with thanks to Siân Lindsay and Farzana Latif

A Case Study of Interim Assessment in SEMS: Mary Aylmer

Mary Aylmer is a visiting lecturer in the School of Engineering and Mathematical Sciences (SEMS), teaching the CAD part of the module CV1407 IT skills, Communication, and CAD. She has developed an assessment pattern in which students produce five pieces of CAD coursework, each of which involves completing engineering drawings. There are two interim submissions each weighted at 2% of the final module mark, two larger submissions weighted at 16% and 40%, and an end-of-module test also weighted at 40%.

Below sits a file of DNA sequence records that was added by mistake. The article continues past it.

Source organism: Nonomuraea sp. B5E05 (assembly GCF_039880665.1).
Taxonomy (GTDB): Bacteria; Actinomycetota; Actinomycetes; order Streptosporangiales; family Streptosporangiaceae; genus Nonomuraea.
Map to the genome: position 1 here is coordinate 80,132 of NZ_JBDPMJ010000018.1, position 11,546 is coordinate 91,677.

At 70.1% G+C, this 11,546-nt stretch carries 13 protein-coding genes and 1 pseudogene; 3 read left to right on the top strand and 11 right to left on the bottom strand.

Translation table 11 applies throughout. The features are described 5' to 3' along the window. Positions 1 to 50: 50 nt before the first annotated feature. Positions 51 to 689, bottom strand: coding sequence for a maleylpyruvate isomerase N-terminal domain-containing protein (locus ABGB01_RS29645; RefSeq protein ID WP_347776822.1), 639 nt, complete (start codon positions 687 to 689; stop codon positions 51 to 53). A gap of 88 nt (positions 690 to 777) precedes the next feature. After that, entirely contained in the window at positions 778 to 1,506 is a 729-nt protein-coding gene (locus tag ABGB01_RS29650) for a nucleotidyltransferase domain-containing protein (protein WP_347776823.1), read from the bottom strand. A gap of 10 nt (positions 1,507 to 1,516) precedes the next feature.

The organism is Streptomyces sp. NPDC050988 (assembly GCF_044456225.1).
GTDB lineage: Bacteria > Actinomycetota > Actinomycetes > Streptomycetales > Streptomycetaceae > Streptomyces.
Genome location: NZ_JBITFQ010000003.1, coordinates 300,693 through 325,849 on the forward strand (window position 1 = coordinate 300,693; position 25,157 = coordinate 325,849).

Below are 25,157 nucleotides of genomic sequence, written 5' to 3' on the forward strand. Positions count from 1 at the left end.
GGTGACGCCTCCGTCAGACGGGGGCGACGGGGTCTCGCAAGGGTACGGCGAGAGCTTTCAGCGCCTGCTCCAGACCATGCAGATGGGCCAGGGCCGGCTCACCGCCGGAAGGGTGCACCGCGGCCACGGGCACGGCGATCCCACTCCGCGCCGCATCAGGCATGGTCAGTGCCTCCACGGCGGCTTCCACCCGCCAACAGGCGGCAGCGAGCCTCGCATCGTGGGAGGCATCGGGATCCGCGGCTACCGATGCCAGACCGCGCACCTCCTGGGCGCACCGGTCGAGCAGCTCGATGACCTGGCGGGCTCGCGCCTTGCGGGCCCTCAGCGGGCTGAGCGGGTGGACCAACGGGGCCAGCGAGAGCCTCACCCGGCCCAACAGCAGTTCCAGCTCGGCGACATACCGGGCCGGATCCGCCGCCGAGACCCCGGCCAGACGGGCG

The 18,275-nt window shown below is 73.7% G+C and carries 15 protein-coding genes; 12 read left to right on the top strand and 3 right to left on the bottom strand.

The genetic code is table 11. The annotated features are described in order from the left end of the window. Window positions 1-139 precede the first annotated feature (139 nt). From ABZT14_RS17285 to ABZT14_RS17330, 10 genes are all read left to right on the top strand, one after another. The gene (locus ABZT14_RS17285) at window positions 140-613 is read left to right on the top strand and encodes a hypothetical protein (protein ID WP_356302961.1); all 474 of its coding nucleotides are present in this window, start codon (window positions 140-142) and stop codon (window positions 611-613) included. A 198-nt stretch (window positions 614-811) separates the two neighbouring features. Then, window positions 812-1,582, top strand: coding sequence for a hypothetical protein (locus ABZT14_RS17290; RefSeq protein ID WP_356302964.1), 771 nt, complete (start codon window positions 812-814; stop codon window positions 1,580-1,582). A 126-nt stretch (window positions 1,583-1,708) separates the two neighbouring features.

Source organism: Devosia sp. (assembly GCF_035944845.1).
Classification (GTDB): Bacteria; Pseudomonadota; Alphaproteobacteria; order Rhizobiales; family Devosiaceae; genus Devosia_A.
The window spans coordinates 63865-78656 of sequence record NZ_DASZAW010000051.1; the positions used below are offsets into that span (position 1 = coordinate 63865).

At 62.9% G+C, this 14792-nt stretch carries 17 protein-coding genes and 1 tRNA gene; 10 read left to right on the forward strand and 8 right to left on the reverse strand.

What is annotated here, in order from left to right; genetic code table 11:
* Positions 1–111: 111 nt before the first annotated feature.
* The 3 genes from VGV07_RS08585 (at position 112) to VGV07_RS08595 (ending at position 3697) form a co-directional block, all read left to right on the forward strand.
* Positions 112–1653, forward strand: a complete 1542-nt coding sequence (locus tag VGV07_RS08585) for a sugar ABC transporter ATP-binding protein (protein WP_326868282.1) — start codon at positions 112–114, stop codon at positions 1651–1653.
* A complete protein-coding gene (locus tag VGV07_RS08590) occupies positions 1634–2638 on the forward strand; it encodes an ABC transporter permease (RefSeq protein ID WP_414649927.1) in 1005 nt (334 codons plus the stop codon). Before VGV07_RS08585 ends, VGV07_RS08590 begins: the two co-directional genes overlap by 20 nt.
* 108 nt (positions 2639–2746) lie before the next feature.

The 2% weighting for the interim submissions is intended to ensure that the students’ early work on the module is taken into account in the final module mark, which helps to focus them to the task. The exercises are carefully graded and enjoyable for the students to complete; they tend to take ownership of their own learning as the assessments are designed such that they are able to determine exactly what is required of them, so they can aspire to high marks.

SEMS CAD CV1407The obvious advantage of this assessment pattern is that it ensures that the students are definitely completing their initial work on the module. This means that they are well prepared for the larger submissions: they have already accrued plenty of experience of CAD in the first few weeks through the interim submissions, and are thereby placed in a strong position to tackle the difficult drawings. In other words, it ensures that they undertake the groundwork first.